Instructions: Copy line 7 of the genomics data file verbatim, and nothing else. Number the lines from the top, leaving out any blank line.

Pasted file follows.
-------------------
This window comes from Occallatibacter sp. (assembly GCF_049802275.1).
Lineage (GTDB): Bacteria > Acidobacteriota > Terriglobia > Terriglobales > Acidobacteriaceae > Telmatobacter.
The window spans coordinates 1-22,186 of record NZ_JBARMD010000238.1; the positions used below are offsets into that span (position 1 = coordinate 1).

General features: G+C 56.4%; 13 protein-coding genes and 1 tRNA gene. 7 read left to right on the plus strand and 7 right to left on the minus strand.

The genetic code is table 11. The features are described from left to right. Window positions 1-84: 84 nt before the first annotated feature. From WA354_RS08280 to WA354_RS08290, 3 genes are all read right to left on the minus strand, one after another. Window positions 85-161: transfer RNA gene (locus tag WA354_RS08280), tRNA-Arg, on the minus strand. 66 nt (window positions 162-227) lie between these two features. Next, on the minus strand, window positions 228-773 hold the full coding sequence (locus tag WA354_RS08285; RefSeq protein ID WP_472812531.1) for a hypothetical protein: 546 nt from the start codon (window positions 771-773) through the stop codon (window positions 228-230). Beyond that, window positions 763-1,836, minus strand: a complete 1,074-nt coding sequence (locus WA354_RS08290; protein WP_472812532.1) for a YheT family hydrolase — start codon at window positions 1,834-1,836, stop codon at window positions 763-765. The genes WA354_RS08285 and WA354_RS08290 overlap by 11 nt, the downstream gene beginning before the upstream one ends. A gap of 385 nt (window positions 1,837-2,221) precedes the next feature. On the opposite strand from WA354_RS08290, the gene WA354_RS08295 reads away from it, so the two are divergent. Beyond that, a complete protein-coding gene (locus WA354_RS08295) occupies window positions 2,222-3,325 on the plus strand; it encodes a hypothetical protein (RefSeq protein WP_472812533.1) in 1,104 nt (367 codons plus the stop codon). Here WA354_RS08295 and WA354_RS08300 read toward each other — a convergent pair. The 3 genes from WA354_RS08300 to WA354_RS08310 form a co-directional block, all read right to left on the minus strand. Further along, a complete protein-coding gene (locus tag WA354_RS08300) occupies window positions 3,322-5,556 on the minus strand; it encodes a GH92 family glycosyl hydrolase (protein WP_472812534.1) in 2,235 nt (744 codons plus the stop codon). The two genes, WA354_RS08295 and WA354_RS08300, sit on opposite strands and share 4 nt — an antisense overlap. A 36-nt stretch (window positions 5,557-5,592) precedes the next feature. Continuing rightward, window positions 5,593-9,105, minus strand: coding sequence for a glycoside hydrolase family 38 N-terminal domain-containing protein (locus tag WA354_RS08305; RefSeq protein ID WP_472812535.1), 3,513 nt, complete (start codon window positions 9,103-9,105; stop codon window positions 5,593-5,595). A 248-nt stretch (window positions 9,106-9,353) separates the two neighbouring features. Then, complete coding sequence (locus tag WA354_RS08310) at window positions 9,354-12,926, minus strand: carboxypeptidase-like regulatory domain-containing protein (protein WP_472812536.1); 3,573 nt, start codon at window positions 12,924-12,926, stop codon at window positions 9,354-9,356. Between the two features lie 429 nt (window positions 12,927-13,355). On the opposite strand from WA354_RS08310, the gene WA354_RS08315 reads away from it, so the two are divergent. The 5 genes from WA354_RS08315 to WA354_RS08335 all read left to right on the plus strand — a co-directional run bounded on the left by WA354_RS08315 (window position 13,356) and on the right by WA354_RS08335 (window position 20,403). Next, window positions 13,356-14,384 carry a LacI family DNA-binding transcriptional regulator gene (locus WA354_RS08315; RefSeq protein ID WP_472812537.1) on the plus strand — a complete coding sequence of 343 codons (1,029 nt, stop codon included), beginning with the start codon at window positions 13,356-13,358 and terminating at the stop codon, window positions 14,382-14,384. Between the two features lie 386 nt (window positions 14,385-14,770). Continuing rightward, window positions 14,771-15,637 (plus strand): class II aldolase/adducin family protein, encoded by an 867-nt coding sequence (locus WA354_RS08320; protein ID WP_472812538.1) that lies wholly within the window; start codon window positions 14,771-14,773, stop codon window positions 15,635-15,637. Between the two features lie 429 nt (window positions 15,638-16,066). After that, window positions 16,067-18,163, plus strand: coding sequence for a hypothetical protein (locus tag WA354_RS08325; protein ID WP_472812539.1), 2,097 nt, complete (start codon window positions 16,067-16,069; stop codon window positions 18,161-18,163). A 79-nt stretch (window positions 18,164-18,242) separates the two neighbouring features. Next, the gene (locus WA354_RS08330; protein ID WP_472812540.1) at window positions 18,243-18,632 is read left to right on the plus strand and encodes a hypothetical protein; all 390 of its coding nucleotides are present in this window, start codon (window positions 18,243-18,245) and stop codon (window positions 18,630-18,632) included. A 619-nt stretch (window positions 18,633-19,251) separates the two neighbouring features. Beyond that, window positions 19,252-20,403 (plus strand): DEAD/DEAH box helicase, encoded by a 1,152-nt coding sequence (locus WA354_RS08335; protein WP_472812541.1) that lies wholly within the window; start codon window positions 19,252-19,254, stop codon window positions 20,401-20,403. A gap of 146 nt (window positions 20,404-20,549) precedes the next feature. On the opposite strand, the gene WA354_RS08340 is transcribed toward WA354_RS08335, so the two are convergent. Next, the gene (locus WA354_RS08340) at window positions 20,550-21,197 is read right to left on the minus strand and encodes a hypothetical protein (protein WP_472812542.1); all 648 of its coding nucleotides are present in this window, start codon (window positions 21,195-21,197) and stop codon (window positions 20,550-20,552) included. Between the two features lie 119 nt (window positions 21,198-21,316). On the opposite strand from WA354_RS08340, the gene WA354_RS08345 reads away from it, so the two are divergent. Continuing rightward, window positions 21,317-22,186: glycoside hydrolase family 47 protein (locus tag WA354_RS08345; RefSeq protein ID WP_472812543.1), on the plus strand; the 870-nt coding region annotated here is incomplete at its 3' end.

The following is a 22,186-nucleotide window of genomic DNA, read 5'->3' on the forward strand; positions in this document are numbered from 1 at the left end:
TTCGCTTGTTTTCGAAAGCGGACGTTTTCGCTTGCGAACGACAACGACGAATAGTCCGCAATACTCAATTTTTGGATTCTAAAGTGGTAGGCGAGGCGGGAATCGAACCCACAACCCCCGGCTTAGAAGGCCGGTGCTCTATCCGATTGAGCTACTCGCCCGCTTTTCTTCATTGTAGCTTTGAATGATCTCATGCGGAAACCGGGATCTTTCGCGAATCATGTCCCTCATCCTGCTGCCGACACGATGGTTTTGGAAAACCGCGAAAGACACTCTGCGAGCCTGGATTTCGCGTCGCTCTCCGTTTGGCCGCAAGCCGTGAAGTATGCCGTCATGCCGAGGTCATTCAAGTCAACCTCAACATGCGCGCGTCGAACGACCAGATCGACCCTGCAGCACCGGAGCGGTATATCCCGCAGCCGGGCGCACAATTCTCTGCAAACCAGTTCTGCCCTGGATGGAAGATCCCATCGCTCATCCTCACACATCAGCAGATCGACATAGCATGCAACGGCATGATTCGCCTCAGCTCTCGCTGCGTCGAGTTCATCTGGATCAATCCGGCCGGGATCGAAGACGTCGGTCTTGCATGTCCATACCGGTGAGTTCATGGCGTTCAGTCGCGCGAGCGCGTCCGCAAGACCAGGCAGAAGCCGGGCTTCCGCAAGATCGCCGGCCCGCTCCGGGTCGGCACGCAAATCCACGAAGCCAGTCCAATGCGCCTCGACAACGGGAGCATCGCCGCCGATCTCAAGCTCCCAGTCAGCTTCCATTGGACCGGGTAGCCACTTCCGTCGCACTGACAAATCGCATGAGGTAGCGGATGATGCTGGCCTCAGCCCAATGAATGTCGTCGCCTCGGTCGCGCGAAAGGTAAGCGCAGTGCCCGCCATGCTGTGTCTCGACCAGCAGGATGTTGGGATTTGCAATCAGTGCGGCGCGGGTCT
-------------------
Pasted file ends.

TTCGCTTGTTTTCGAAAGCGGACGTTTTCGCTTGCGAACGACAACGACGAATAGTCCGCAATACTCAATTTTTGGATTCTAAAGTGGTAGGCGAGGCGGGAATCGAACCCACAACCCCCGGCTTAGAAGGCCGGTGCTCTATCCGATTGAGCTACTCGCCCGCTTTTCTTCATTGTAGCTTTGAATGATCTCATGCGGAAACCGGGATCTTTCGCGAATCATGTCCCTCATCCTGCTGCCGACACGATGGTTTTGGAAAACCGCGAAAGACACTCTGCGAGCCTGGATTTCGCGTCGCTCTCCGTTTGGCCGCAAGCCGTGAAGTATGCCGTCATGCCGAGGTCATTCAAGTCAACCTCAACATGCGCGCGTCGAACGACCAGATCGACCCTGCAGCACCGGAGCGGTATATCCCGCAGCCGGGCGCACAATTCTCTGCAAACCAGTTCTGCCCTGGATGGAAGATCCCATCGCTCATCCTCACACATCAGCAGATCGACATAGCATGCAACGGCATGATTCGCCTCAGCTCTCGCTGCGTCGAGTTCATCTGGATCAATCCGGCCGGGATCGAAGACGTCGGTCTTGCATGTCCATACCGGTGAGTTCATGGCGTTCAGTCGCGCGAGCGCGTCCGCAAGACCAGGCAGAAGCCGGGCTTCCGCAAGATCGCCGGCCCGCTCCGGGTCGGCACGCAAATCCACGAAGCCAGTCCAATGCGCCTCGACAACGGGAGCATCGCCGCCGATCTCAAGCTCCCAGTCAGCTTCCATTGGACCGGGTAGCCACTTCCGTCGCACTGACAAATCGCATGAGGTAGCGGATGATGCTGGCCTCAGCCCAATGAATGTCGTCGCCTCGGTCGCGCGAAAGGTAAGCGCAGTGCCCGCCATGCTGTGTCTCGACCAGCAGGATGTTGGGATTTGCAATCAGTGCGGCGCGGGTCT